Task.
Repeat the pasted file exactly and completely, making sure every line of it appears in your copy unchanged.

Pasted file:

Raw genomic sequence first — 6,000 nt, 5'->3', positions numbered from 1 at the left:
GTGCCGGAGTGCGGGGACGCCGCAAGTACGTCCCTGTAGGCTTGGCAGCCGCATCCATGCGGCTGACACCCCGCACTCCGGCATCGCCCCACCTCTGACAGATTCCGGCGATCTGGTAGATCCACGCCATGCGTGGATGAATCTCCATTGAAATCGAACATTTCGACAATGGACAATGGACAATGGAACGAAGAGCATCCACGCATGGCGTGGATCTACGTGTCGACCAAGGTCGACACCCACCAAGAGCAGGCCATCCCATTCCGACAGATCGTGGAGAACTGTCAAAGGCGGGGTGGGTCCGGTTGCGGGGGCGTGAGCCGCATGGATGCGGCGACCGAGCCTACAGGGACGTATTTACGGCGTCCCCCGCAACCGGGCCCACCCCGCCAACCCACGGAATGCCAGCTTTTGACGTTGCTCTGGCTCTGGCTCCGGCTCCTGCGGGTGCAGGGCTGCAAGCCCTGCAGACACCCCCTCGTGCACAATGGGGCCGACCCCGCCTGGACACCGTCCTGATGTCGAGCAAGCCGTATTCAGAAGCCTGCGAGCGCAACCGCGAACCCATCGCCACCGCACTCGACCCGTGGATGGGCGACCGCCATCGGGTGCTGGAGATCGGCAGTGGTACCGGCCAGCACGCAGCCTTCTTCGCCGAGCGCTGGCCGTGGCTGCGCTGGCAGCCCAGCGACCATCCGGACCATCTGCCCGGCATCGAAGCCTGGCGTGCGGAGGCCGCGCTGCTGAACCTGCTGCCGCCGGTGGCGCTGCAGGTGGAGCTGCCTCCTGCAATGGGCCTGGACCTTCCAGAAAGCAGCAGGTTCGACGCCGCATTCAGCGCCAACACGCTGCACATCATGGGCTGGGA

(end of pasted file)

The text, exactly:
Raw genomic sequence first — 6,000 nt, 5'->3', positions numbered from 1 at the left:
GTGCCGGAGTGCGGGGACGCCGCAAGTACGTCCCTGTAGGCTTGGCAGCCGCATCCATGCGGCTGACACCCCGCACTCCGGCATCGCCCCACCTCTGACAGATTCCGGCGATCTGGTAGATCCACGCCATGCGTGGATGAATCTCCATTGAAATCGAACATTTCGACAATGGACAATGGACAATGGAACGAAGAGCATCCACGCATGGCGTGGATCTACGTGTCGACCAAGGTCGACACCCACCAAGAGCAGGCCATCCCATTCCGACAGATCGTGGAGAACTGTCAAAGGCGGGGTGGGTCCGGTTGCGGGGGCGTGAGCCGCATGGATGCGGCGACCGAGCCTACAGGGACGTATTTACGGCGTCCCCCGCAACCGGGCCCACCCCGCCAACCCACGGAATGCCAGCTTTTGACGTTGCTCTGGCTCTGGCTCCGGCTCCTGCGGGTGCAGGGCTGCAAGCCCTGCAGACACCCCCTCGTGCACAATGGGGCCGACCCCGCCTGGACACCGTCCTGATGTCGAGCAAGCCGTATTCAGAAGCCTGCGAGCGCAACCGCGAACCCATCGCCACCGCACTCGACCCGTGGATGGGCGACCGCCATCGGGTGCTGGAGATCGGCAGTGGTACCGGCCAGCACGCAGCCTTCTTCGCCGAGCGCTGGCCGTGGCTGCGCTGGCAGCCCAGCGACCATCCGGACCATCTGCCCGGCATCGAAGCCTGGCGTGCGGAGGCCGCGCTGCTGAACCTGCTGCCGCCGGTGGCGCTGCAGGTGGAGCTGCCTCCTGCAATGGGCCTGGACCTTCCAGAAAGCAGCAGGTTCGACGCCGCATTCAGCGCCAACACGCTGCACATCATGGGCTGGGA